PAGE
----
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Fighting a losing battle

The topsy-turvy weather pattern we’ve been in this spring has been a real troublemaker for home gardeners.

A few days of unseasonably warm days in March raised the prospect for an early spring and sent growers to their fields with fertilizer, seed and cultivating tools. I was part of that group of early-bird gardeners. I went whole hog with the planting of potatoes, tomatoes, squash, corn and cucumbers.

Unfortunately, the squash and cucumbers didn’t make it out of the ground and had to be replanted much later. Only about 20 percent of the potatoes came up. The tomatoes survived only because I covered them on three separate occasions to prevent them from being killed by frost.

Alternating periods of rain in April and part of May kept further plans for gardening on the back burner.

Meanwhile, weeds and grass responded with record-breaking speed and intensity. The garden had to be cleaned out and re-cultivated before further planting could begin in late May.

Daylight was in sight when family vacation plans intervened in the first week of May. My choice to join the family put the garden into another holding pattern.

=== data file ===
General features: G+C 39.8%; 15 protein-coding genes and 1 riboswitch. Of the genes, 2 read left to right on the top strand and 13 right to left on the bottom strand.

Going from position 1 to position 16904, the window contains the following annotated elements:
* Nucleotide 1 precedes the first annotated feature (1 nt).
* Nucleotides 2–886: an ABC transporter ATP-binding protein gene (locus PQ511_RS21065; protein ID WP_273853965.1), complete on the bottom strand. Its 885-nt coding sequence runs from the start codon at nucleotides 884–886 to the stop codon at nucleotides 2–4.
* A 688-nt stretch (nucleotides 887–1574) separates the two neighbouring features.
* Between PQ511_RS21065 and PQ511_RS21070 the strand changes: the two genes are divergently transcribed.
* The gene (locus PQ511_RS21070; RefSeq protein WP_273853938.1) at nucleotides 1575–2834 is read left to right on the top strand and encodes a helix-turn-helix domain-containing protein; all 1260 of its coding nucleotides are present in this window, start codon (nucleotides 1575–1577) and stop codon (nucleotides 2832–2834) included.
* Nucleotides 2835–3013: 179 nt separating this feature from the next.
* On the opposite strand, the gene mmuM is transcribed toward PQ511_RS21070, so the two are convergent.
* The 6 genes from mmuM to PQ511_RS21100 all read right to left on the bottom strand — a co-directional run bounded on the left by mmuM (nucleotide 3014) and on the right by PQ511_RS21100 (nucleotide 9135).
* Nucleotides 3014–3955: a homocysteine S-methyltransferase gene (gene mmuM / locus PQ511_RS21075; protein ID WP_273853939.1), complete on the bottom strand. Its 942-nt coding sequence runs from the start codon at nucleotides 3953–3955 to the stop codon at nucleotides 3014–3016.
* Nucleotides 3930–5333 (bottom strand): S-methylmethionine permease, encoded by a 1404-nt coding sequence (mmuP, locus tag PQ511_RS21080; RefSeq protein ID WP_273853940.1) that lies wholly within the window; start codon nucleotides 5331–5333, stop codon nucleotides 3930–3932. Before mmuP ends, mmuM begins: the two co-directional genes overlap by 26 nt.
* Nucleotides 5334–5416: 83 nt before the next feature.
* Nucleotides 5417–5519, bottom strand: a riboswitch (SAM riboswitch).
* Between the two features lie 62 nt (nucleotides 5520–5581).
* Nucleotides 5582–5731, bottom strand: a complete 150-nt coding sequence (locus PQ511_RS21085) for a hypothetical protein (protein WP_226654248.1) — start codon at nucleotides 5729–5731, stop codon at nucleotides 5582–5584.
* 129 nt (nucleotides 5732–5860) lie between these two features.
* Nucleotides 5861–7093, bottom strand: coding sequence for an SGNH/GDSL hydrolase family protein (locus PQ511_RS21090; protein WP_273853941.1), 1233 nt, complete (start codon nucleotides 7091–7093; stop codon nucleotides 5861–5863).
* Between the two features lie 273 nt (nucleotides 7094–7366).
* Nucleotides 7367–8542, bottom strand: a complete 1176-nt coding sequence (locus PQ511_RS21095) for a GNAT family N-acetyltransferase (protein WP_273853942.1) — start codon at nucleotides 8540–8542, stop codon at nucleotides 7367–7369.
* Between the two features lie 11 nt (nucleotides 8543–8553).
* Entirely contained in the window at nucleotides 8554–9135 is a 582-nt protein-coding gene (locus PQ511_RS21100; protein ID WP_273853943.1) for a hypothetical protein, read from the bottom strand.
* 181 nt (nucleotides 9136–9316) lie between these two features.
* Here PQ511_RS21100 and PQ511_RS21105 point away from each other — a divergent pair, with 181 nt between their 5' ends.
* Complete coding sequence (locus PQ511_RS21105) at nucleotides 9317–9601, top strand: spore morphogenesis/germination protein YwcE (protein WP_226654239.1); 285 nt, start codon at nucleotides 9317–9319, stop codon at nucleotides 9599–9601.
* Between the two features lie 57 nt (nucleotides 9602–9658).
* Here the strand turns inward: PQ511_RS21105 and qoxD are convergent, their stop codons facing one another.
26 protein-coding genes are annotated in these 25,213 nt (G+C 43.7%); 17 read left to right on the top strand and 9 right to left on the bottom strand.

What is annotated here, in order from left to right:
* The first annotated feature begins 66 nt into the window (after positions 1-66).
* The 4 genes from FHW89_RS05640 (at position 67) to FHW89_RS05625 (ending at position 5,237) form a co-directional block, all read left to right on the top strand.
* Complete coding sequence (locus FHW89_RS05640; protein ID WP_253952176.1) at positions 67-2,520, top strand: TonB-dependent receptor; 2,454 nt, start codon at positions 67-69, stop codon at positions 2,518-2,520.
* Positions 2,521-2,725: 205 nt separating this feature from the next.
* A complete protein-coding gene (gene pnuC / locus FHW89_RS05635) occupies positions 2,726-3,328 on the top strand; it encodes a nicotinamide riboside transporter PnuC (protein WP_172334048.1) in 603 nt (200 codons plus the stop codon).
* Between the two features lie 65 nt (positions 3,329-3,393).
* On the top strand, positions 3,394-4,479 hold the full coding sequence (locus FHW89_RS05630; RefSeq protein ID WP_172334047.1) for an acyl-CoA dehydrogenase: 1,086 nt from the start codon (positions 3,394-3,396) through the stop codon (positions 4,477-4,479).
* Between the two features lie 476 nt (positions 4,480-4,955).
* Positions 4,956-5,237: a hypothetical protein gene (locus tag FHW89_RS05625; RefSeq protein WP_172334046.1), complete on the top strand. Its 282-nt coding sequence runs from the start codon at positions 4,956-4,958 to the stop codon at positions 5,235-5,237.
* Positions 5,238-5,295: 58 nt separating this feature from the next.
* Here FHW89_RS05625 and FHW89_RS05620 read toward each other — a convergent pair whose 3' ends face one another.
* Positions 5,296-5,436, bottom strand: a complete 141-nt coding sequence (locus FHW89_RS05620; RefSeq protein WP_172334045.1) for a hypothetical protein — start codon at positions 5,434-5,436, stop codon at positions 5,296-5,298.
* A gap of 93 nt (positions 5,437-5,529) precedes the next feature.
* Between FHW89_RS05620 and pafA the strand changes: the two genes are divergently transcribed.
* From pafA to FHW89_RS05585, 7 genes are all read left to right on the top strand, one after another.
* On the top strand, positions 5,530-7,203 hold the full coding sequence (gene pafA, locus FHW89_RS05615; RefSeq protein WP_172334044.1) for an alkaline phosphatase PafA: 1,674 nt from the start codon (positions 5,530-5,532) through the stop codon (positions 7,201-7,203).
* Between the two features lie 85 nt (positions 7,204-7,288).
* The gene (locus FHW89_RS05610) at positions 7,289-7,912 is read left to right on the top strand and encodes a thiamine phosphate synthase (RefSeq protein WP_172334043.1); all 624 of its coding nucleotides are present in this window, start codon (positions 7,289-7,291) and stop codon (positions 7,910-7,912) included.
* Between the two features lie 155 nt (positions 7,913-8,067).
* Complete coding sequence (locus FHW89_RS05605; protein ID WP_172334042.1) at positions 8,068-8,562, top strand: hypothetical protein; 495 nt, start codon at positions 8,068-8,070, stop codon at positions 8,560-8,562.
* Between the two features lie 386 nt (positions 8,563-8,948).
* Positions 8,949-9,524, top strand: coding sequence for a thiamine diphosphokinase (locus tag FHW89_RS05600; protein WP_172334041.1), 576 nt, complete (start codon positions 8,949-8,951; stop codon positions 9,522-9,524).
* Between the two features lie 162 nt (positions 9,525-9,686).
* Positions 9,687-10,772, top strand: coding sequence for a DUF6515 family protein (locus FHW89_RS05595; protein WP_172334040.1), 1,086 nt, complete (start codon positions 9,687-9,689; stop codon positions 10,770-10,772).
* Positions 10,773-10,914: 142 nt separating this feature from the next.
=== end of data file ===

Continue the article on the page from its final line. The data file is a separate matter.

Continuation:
The resumption of rain showers while I was away from home left the weeds and grass growing at will, while the young cucumber and okra plants were begging for attention.

I was reminded just how wet the soil in my garden was last week when I attempted to pick squash. My feet sunk four inches in the ground when I stepped on it. It was so bad I lost my shoes and had to rescue them in sock feet.

I hope the ground will dry out in time for me to grow and harvest a fall garden. I still have the fertilizer and seed to plant more cucumbers and okra, along with field peas and green beans.

I’m looking forward to getting back to the Hartselle Farmers Market this week with a good supply of home-grown squash, weather permitting. The tomatoes are growing fast and will be ripe and ready for the market in a couple of weeks.

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